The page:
My L-1 Employer Laid Me Off. What Are My Options?
Updated: Nov 2
You've climbed the corporate ladder, navigated the complexities of multinational business, and finally secured that coveted L-1 visa. But then, the unthinkable happens: you're laid off. Your world starts to spin as you ponder the grim reality. What now? If you're an L-1 visa holder who's been laid off, this article is your lifeline. We'll explore your options and offer a strategic "back-up plan" that could be your saving grace.
The L-1 Visa: A Double-Edged Sword
The L-1 visa is a golden ticket for intracompany transferees, whether you're an L-1A visa holder in a managerial or executive role, or an L-1B visa holder with specialized knowledge. The perks are extraordinary: your employer handles all the visa paperwork, and your L-2 spouse can work without restrictions. But there's a catch. You must have worked abroad for a related company for at least one year within the past three years. This requirement makes transferring your L-1 visa to another U.S. employer impossible, leaving you in a precarious situation if you're laid off.
The H-1B Lottery: A Risky Gamble
If you're considering the H-1B visa as a back-up plan, think twice. The H-1B lottery is a high-stakes game with slim odds. With over 750,000 applicants vying for just 85,000 visas, your chances of winning are less than 20%. Even if you're highly qualified, the odds are not in your favor.
The O-1 Visa: Your Best Bet
The O-1 visa offers a more reliable backup plan. The O-1 can be filed by a single employer or, unlike the H-1B, the O-1 can be filed in a way that allows you to work for multiple employers, as long as you work in your area of expertise. For those who work in business or science -related professions, you must meet at least 3 of the following 8 criteria to qualify for O-1 status:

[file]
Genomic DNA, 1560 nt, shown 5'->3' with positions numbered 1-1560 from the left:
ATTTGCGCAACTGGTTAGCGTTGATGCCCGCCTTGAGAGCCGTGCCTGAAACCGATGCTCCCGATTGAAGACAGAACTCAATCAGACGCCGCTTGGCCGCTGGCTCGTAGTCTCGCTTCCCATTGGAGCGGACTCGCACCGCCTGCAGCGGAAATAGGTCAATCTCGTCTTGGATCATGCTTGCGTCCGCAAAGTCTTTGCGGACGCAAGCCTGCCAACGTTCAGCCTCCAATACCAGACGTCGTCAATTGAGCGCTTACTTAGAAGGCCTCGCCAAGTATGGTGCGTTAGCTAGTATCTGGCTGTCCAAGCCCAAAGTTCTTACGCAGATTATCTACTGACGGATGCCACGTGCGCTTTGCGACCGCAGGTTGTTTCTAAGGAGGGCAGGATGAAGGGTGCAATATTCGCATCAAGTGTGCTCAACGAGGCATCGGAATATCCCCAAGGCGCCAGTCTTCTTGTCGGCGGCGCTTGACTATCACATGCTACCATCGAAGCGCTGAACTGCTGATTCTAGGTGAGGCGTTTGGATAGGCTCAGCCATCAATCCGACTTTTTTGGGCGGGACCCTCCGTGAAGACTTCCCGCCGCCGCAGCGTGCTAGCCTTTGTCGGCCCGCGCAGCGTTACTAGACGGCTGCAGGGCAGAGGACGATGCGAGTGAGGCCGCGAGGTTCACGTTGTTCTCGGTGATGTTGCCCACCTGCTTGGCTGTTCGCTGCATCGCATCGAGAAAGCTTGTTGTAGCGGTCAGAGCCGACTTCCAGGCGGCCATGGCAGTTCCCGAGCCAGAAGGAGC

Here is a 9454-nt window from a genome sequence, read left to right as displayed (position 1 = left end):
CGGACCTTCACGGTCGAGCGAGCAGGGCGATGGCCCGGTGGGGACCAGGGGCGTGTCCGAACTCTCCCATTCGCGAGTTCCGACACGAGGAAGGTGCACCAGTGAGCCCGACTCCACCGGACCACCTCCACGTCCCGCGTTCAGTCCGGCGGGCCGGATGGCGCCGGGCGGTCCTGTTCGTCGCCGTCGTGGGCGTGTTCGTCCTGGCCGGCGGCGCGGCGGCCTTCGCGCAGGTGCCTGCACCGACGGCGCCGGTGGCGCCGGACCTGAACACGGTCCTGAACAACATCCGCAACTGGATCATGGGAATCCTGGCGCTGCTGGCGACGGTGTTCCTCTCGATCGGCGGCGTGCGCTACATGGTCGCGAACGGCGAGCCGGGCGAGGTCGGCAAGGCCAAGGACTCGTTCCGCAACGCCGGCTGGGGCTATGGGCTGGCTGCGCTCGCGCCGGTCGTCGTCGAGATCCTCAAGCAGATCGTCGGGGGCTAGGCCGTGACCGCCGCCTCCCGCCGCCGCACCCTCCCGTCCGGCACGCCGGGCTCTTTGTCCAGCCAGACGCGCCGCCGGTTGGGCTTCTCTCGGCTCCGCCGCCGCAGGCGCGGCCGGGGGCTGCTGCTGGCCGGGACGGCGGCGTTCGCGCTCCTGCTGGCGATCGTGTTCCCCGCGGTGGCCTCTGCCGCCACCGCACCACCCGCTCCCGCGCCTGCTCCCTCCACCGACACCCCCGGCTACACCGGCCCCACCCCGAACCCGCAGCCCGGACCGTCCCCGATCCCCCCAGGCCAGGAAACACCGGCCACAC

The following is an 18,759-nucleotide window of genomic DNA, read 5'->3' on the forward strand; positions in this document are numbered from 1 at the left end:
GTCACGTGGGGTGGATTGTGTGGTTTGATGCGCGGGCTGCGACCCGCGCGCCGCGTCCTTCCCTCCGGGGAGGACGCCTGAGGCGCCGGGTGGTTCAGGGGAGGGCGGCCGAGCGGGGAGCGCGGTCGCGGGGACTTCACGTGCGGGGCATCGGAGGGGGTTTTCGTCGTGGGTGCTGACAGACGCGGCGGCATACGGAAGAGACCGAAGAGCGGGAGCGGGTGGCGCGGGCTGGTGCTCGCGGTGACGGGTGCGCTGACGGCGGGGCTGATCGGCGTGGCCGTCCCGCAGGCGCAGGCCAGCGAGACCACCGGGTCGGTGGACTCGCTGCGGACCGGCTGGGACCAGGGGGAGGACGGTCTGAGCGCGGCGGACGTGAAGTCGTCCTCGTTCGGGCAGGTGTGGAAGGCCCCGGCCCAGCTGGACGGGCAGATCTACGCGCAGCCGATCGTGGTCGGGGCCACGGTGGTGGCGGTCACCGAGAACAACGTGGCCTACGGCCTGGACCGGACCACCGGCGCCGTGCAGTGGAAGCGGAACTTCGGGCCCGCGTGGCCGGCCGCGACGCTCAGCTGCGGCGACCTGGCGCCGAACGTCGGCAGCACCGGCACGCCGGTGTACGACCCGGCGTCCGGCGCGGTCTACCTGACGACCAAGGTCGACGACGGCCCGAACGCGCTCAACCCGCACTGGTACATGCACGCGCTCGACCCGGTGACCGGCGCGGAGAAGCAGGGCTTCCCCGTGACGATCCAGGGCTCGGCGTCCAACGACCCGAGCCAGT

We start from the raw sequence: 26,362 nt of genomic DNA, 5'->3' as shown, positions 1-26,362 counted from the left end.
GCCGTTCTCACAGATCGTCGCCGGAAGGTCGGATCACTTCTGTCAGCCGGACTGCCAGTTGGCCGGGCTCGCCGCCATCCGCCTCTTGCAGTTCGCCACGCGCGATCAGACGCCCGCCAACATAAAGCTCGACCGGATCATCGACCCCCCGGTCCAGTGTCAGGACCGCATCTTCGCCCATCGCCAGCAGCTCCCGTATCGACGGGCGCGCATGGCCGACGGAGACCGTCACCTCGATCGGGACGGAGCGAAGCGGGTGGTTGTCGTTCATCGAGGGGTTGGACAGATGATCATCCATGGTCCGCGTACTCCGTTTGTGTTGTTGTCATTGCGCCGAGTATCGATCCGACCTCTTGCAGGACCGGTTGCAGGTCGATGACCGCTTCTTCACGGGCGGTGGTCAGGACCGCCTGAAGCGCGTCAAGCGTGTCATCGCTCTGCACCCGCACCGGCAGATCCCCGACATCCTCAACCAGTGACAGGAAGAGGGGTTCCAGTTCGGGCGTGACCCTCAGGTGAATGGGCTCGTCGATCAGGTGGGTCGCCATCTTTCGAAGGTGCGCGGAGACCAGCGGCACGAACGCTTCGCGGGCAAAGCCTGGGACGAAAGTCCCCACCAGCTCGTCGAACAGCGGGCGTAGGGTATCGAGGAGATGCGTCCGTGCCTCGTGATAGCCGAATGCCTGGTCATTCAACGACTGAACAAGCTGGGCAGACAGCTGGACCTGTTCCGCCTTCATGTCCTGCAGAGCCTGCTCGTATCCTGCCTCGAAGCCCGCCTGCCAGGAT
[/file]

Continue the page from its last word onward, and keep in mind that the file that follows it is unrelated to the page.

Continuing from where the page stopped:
Receipt of nationally or internationally recognized prizes or awards.
Membership in associations requiring outstanding achievements.
Published material about you in professional publications.
Participation as a judge of others in your field.
Original contributions of major significance in your field.
Authorship of scholarly articles.
Employment in a high position for a distinguished organization.
High salary compared to others in your field.
For those in the arts or film and television, you must meet at least 3 of the following 6 criteria to qualify for O-1 status:
Receipt of recognized awards or prizes.
Membership in associations requiring exceptional achievements.
Published material about you in major publications.
A record of success in your field, evidenced by box office receipts or similar metrics.
Recognition from experts in your field.
A high salary or other substantial remuneration for your services.
L-1 visa holders often meet at least 2 criteria (holding a critical role for distinguished organizations and high salary). Speaking with one of our attorneys may help you meet that third criteria, if you don’t already.
Conclusion: Be Prepared, Not Scared
If you're an L-1 visa holder who's been laid off, don't despair. Your best course of action is to consult with our attorneys at Global Talent Immigration Law Group to develop an O-1 "back-up plan." While we hope you won't need it, it's always better to be prepared than to be caught off guard.
Stay Informed and Connected: Join Our YouTube Community
We understand that navigating the aftermath of a layoff on an L-1 visa can be daunting. That's why we've created a dedicated space on our YouTube channel where you can find comprehensive guidance and support. Our expert-led videos delve into the intricacies of immigration law, offering clear, actionable advice to empower you during this challenging time. Don't miss out on the wealth of knowledge that could make all the difference in your situation. Visit our YouTube channel now to continue your journey with confidence. Like, subscribe, and turn on notifications to stay updated with the latest insights from the forefront of immigration law. Your path to a secure visa status is just a click away.